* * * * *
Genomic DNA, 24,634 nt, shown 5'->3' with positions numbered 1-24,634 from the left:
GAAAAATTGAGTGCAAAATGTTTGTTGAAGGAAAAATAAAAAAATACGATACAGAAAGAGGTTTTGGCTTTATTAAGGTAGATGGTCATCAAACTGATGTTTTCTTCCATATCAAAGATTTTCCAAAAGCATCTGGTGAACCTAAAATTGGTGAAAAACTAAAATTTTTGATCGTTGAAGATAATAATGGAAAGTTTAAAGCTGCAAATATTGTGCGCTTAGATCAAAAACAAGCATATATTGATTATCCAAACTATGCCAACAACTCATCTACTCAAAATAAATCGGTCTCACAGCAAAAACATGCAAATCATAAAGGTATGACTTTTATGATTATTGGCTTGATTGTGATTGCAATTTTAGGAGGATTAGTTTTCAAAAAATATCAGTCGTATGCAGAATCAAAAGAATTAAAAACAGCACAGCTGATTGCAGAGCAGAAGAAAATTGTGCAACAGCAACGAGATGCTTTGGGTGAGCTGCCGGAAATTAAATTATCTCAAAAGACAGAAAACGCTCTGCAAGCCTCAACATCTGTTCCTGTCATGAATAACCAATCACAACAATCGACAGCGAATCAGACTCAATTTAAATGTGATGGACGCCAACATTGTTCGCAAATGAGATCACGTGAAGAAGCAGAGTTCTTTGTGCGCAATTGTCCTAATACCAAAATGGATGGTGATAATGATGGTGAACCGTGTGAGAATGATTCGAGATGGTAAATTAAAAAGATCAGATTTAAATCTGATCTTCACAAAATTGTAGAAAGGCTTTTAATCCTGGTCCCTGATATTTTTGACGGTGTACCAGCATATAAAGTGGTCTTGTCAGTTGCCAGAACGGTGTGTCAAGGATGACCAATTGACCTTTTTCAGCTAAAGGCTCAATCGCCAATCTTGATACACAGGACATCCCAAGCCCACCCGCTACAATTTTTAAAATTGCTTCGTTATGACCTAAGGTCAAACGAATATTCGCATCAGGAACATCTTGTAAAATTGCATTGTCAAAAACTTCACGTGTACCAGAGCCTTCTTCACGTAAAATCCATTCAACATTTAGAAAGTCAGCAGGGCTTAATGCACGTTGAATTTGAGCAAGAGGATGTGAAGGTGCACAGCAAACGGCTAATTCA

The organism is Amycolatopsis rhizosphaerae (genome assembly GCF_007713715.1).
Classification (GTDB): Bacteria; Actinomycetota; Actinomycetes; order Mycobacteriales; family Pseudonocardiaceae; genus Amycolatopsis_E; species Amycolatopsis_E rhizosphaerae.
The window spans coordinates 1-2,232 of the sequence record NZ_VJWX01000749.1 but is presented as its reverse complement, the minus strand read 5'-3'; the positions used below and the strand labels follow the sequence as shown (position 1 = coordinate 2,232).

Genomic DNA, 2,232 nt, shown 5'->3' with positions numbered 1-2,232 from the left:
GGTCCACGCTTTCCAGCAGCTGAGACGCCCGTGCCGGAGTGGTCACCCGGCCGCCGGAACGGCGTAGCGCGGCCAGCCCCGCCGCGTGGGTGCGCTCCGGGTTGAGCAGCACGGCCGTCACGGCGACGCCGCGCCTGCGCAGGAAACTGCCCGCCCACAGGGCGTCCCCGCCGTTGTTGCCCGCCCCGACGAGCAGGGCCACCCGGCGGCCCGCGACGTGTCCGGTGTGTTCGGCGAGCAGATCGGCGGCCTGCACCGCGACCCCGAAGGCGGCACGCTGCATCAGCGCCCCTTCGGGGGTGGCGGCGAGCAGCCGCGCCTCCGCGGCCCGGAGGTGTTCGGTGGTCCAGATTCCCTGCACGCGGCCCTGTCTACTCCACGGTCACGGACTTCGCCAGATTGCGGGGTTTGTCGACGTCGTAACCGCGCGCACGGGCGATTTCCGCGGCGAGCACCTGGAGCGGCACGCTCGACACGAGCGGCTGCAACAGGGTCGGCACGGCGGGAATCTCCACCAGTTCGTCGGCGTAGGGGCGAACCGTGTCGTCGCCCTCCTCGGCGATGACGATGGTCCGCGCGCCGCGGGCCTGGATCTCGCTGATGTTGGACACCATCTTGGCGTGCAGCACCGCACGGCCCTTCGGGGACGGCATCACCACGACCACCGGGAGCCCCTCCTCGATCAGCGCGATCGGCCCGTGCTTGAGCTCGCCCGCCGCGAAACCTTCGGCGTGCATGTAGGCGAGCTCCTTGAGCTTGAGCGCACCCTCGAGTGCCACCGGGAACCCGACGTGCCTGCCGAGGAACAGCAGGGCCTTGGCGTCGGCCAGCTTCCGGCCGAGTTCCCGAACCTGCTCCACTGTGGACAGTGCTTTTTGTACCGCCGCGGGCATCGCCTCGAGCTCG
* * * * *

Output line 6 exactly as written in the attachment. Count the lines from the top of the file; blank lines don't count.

Genomic DNA, 2,232 nt, shown 5'->3' with positions numbered 1-2,232 from the left: